Those requirements will cover factors like vision, hearing, blood sugar, and blood pressure. To review them in detail, you can review the documents found on the
FMCSA website

New ELDT requirements

Effective February 2022, new regulations from the FMCSA require first-time CDL seekers for Class A and Class B to complete
Entry Level Driver Training (ELDT)
You’ll also need to complete ELDT if you want to:
  • Upgrade to a higher CDL class
  • Obtain passenger or school bus endorsements for the first time
  • Obtain a hazardous material endorsement for the first time
You can look up training locations using the
FMCSA registry
MORE: How to get cheap commercial truck insurance
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How to apply for a CDL in Alaska

The first step to obtaining an Alaska CDL is making sure you meet the initial requirements: you must be at least 18 years old and have a driver’s license for at least a year prior to application. 
The next step in the process will be to obtain a commercial learner’s permit (CLP), which will allow you to practice driving a commercial vehicle with someone age 21 or older who has already had the proper CDL for at least a year. You’ll need to have a CLP for at least 14 days before you can apply for your CDL.
Keep in mind, too, that there are different types of CLPs depending on the CDL class and endorsements you’ll need. Alaska’s
DMV website
can help you determine which one you’ll need.
When you’re ready to apply for your CLP, you’ll need to bring the following to the DMV:
As part of applying for your CLP, you’ll need to pass a series of tests:
  • A general knowledge test (the Alaska DMV recommends studying the
    Commercial Driver’s Manual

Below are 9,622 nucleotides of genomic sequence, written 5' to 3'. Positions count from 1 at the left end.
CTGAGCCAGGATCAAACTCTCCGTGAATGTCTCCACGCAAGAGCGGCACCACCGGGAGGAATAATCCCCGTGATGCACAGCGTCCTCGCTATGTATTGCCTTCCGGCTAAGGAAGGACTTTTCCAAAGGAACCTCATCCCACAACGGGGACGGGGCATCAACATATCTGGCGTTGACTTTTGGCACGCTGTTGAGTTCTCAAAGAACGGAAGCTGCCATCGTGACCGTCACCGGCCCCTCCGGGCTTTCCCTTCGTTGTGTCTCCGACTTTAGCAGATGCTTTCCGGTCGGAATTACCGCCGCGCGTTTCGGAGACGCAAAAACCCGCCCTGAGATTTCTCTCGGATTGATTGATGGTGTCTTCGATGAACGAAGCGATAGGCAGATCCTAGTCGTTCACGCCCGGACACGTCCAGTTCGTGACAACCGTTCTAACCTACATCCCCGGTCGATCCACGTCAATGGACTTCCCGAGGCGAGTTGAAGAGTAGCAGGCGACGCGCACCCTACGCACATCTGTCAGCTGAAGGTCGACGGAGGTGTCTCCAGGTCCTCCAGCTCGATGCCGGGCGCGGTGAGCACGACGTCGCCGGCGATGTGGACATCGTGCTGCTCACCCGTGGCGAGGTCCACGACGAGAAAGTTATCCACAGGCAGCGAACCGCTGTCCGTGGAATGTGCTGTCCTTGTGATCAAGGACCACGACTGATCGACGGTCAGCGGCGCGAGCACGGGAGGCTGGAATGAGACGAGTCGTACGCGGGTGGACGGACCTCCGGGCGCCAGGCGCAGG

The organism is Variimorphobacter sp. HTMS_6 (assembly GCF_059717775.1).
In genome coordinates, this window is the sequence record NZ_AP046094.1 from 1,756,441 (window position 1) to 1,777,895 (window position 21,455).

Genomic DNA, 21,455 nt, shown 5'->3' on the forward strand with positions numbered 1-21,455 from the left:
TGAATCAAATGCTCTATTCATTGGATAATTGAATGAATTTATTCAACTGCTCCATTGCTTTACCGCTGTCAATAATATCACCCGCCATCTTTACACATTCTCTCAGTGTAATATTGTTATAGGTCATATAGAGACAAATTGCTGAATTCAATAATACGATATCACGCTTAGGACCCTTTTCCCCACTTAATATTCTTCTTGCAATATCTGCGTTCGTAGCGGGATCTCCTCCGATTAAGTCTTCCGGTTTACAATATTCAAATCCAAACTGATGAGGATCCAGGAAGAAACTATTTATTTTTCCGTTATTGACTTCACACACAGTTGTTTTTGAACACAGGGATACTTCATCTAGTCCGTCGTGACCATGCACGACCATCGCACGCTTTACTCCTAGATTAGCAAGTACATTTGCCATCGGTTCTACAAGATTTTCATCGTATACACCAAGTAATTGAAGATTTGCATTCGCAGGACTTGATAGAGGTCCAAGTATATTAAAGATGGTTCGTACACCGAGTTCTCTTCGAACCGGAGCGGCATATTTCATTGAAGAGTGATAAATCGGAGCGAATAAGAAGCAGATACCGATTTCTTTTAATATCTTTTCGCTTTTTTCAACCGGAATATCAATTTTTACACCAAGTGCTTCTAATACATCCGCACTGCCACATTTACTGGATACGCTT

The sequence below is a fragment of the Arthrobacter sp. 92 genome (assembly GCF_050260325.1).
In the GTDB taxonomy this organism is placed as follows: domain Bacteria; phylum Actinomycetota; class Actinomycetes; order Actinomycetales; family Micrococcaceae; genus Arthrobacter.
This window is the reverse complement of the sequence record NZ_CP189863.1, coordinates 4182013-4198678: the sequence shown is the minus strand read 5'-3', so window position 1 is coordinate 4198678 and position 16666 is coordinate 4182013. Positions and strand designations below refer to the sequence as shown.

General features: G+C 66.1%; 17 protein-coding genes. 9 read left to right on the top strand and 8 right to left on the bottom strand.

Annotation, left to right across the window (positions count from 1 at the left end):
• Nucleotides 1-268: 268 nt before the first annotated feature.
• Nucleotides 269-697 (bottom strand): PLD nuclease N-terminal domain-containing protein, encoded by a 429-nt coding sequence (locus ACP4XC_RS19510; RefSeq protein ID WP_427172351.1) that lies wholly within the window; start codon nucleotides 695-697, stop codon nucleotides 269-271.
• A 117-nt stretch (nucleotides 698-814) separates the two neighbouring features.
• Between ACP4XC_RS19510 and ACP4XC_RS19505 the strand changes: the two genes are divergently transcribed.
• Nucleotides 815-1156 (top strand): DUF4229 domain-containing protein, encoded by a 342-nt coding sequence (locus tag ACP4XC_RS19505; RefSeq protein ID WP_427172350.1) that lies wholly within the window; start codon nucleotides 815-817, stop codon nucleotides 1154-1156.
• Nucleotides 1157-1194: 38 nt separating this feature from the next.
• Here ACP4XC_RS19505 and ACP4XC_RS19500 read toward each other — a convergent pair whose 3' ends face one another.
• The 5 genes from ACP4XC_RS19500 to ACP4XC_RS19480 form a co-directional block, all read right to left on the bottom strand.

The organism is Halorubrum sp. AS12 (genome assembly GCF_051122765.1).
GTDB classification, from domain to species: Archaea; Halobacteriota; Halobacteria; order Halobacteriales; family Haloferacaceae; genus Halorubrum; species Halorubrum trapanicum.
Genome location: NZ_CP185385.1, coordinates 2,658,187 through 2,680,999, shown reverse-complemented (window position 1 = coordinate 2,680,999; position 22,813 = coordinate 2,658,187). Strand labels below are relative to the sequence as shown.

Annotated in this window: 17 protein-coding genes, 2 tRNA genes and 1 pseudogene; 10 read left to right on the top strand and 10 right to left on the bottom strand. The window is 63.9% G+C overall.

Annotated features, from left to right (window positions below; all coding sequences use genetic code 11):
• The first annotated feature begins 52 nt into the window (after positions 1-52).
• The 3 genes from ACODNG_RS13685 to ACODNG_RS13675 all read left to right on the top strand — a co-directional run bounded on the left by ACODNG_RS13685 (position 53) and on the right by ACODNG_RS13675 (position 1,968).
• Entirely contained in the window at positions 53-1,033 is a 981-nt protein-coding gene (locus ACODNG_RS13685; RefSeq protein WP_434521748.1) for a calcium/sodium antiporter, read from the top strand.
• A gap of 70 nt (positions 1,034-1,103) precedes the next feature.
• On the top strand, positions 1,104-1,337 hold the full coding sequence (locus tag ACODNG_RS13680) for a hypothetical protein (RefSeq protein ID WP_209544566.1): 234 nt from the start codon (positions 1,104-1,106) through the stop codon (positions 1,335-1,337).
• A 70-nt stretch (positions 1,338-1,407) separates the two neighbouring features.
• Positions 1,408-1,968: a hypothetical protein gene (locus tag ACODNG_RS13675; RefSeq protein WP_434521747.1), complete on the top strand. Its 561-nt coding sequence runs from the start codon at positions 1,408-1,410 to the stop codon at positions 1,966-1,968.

to prepare)
  • A vision test
  • A combination test (for Class IA CLPs only)
  • An air brakes test, if applicable
After at least 14 days have passed since receiving your CLP and you feel like you’ve gotten enough driving practice in, you’re ready to proceed onward with the next step toward getting your CDL:
scheduling a road test
Be prepared to show off your expertise in:
  • Using mirrors, brakes, and other vehicle equipment
  • Parallel parking
  • Left and right turns
  • Merging onto and exiting a freeway
  • Following a vehicle
  • Three-point turns
  • Speed control
  • And more!
You can find out what else to expect from a road test and what you should bring via the
DMV website
In addition to passing that road test, you’ll need to bring along some more materials to get your CDL:
  • Proof of US citizenship or legal residence
  • Proof of Alaska residence
  • A Social Security number
  • Current driver’s license
  • A DOT medical card
  • An FMCSA vision and/or diabetes exemption document, if applicable
The fee for obtaining your CDL is $120. Once you’ve passed all your tests with flying colors and have submitted all the necessary documentation, you’ll have your Alaska CDL!
Of course, this process is complicated, and you might have questions that arise as you navigate these steps. To track down those answers, you can refer to the
Alaska DMV
state legislation
on driving commercial vehicles, the
Department of Transportation’s (DOT)
Commercial Vehicle Enforcement, and the

How long is a CDL valid in Alaska? 

CDLs in Alaska are generally valid for five years, and you can renew it as early as a year before the expiration date. The standard renewal fee for a CDL is $100, while the Real-ID option is $120.
MORE: Cost of living in Alaska

How to save on car insurance in Alaska